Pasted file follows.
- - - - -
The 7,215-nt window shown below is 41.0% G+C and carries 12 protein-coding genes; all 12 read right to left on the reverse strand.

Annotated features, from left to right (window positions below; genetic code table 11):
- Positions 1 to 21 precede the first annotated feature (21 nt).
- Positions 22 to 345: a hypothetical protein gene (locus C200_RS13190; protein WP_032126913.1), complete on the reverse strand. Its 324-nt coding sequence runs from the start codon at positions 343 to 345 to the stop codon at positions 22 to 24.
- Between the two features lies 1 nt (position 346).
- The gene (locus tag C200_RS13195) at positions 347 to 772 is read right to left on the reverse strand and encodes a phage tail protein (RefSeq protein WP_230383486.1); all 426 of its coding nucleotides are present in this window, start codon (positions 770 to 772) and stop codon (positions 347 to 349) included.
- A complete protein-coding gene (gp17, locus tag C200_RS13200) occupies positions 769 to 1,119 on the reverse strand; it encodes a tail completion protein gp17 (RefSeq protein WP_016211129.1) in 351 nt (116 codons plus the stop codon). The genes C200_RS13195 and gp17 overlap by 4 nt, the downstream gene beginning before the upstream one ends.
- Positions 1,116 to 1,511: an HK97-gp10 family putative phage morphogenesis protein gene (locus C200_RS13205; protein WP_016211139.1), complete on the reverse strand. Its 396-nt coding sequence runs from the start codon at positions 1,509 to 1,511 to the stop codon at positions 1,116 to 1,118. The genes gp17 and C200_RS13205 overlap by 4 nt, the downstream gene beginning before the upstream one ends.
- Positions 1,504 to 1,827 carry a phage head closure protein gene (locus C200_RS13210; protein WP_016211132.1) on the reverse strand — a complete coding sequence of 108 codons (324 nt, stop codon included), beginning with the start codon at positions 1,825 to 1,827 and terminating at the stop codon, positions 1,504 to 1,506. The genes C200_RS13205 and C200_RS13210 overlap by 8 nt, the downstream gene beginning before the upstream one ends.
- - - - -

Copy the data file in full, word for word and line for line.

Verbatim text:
The 7,215-nt window shown below is 41.0% G+C and carries 12 protein-coding genes; all 12 read right to left on the reverse strand.

Annotated features, from left to right (window positions below; genetic code table 11):
- Positions 1 to 21 precede the first annotated feature (21 nt).
- Positions 22 to 345: a hypothetical protein gene (locus C200_RS13190; protein WP_032126913.1), complete on the reverse strand. Its 324-nt coding sequence runs from the start codon at positions 343 to 345 to the stop codon at positions 22 to 24.
- Between the two features lies 1 nt (position 346).
- The gene (locus tag C200_RS13195) at positions 347 to 772 is read right to left on the reverse strand and encodes a phage tail protein (RefSeq protein WP_230383486.1); all 426 of its coding nucleotides are present in this window, start codon (positions 770 to 772) and stop codon (positions 347 to 349) included.
- A complete protein-coding gene (gp17, locus tag C200_RS13200) occupies positions 769 to 1,119 on the reverse strand; it encodes a tail completion protein gp17 (RefSeq protein WP_016211129.1) in 351 nt (116 codons plus the stop codon). The genes C200_RS13195 and gp17 overlap by 4 nt, the downstream gene beginning before the upstream one ends.
- Positions 1,116 to 1,511: an HK97-gp10 family putative phage morphogenesis protein gene (locus C200_RS13205; protein WP_016211139.1), complete on the reverse strand. Its 396-nt coding sequence runs from the start codon at positions 1,509 to 1,511 to the stop codon at positions 1,116 to 1,118. The genes gp17 and C200_RS13205 overlap by 4 nt, the downstream gene beginning before the upstream one ends.
- Positions 1,504 to 1,827 carry a phage head closure protein gene (locus C200_RS13210; protein WP_016211132.1) on the reverse strand — a complete coding sequence of 108 codons (324 nt, stop codon included), beginning with the start codon at positions 1,825 to 1,827 and terminating at the stop codon, positions 1,504 to 1,506. The genes C200_RS13205 and C200_RS13210 overlap by 8 nt, the downstream gene beginning before the upstream one ends.